Antiretroviral treatment : challenges experienced by HIV positive women in Zimbabwe

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dc.contributor.advisor Carbonatto, C.L. en
dc.contributor.postgraduate Kwanisai, Felistus en
dc.date.accessioned 2015-01-19T12:11:03Z
dc.date.available 2015-01-19T12:11:03Z
dc.date.created 2014/12/12 en
dc.date.issued 2014 en
dc.description Dissertation (MA)--University of Pretoria, 2014. en
dc.description.abstract HIV and AIDS which was discovered in the 1980s is causing havoc in many developing countries and Sub-Saharan continent is the hardest hit. Pratt (2008:8) highlights that “the number of people living with the disease is concentrated in the industrially developing world, mostly in those resource deprived countries least able to afford the care of HIV-infected people”. Zimbabwe is one of the SADC countries with the highest statistics of HIV and AIDS. Women account for the largest number of people infected by the pandemic and this could be as a result of the social and cultural norms which oppress women and their position in society. Antiretrovirals (ARV’s) are the life-long drugs given to HIV-infected people to slow the progression of the disease. There are different types of ARV regimens. Zimbabwe introduced the ART roll-out in 2004, however the ART users face multiple obstacles in accessing ARVs. The study targets women because they are a vulnerable group in society, specifically in Zimbabwe. Women have been subjected to stigma, discrimination, violence, humiliation, degradation and psychological torture when they are identified as being HIV positive. Some are neglected and deserted by their partners and families after disclosure, as a result many are too scared to disclose their status to families. The country’s political and economic situation has a major impact on the HIV positive women’s access to ARV treatment. This is compounded with the social and cultural norms and values of the people. The focus of this study is on the challenges experienced by HIV positive women with regard to accessing ARV treatment in Zimbabwe. This study strived to understand the challenges HIV positive women encounter in adhering and accessing to ARV treatment. The goal was to explore the challenges experienced by HIV positive women with regard to accessing ARV treatment in Zimbabwe. The research question of the study was: What are the challenges experienced by HIV positive women with regard to accessing ARV treatment in Zimbabwe? This study used a qualitative approach with a collective case study research design. The population for this study was the African women from Zimbabwe who were infected with HIV and AIDS. Non-probability purposive sampling was utilised in this study to select the sample of 10 women who were living with HIV and AIDS in Masvingo District, Zimbabwe and who were accessing ART. Specific criteria for sampling was used to select clients of two NGO’s in Masvingo district of Zimbabwe: Batanai HIV and AIDS Service Organisation and the Reformed Church in Zimbabwe Community Based AIDS Program. Semi-structured one-to-one interviews were used to collect data. The researcher sought permission of the participants to voice record their interviews and the researcher transcribed them personally. The data gathered was analysed and theme and sub-themes were generated from the data. The research findings were presented thereafter by providing a profile of research participants followed by thematic analysis of the themes and sub-themes from the transcriptions. Literature control and verbatim quotes were used to support these themes and sub-themes. The following are the themes from this study: Theme One- Information regarding HIV and AIDS, Theme Two- Information on ARV treatment, Theme Three- Societal and HIV positive women’s views on HIV and AIDS, Theme Four- Experiences of being an HIV positive woman and Theme Five- Needs identified by HIV positive women. The conclusions of this study reflect that HIV positive women experience some challenges in adhering and accessing ARV treatment. Disclosure, stigma and discrimination, traditional and faith healer’s diagnosis of HIV and AIDS, access to medication for Opportunistic Infections, food shortage, distance to ARV sites, the availability and change of ARV regimens were amongst some of the factors which made access to ARV treatment a challenge. Recommendations from this study can be used by HIV and AIDS stakeholders to understand the challenges and experiences by HIV positive women better. The social workers can also use the recommendations to find ways to make their services known to the communities and also improve their intervention and support to these women. en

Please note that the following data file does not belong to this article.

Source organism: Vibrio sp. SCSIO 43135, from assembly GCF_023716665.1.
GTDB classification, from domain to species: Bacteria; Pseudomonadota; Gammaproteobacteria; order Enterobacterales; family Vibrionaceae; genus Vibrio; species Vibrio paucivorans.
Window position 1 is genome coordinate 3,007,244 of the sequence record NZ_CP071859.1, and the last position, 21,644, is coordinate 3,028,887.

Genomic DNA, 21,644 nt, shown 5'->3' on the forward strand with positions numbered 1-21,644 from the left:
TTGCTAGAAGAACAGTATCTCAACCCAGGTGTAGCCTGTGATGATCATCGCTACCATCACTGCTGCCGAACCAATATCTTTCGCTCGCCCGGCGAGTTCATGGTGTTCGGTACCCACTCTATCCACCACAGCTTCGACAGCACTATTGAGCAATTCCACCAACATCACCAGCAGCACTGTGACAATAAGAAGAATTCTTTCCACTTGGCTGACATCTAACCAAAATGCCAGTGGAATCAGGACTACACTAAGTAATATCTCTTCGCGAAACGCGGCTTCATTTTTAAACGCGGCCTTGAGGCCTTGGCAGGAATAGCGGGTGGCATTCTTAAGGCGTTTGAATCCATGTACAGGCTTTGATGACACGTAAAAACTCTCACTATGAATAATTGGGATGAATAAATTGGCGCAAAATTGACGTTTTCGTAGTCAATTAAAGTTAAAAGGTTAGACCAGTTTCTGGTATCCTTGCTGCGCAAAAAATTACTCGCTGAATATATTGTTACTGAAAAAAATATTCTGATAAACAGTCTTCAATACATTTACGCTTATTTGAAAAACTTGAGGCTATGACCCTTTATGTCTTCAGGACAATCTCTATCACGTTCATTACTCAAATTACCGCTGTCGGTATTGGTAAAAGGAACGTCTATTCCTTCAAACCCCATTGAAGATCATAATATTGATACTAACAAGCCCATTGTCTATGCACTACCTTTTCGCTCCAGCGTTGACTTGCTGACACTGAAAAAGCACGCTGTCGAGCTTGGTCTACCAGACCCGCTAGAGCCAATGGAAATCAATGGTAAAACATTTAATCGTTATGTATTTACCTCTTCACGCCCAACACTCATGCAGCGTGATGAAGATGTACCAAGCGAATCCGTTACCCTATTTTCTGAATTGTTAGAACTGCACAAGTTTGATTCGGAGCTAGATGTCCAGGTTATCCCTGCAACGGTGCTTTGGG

dc.description.availability Unrestricted en
dc.description.degree MA en
dc.description.department Social Work and Criminology en
dc.description.librarian lk2014 en
dc.identifier.citation Kwanisai, F 2014, Antiretroviral treatment : challenges experienced by HIV positive women in Zimbabwe, MA Dissertation, University of Pretoria, Pretoria, viewed yymmdd <http://hdl.handle.net/2263/43137> en
dc.identifier.other M14/9/108 en
dc.identifier.uri http://hdl.handle.net/2263/43137
dc.language.iso en en
dc.publisher University of Pretoria en_ZA
dc.rights © 2014 University of Pretoria. All rights reserved. The copyright in this work vests in the University of Pretoria. No part of this work may be reproduced or transmitted in any form or by any means, without the prior written permission of the University of Pretoria. en
dc.subject Antiretrovirals (ARVs) en
dc.subject Treatment en
dc.subject Stigma en
dc.subject Women en
dc.subject Discrimination en
dc.subject UCTD en
dc.title Antiretroviral treatment : challenges experienced by HIV positive women in Zimbabwe en
dc.type Dissertation en


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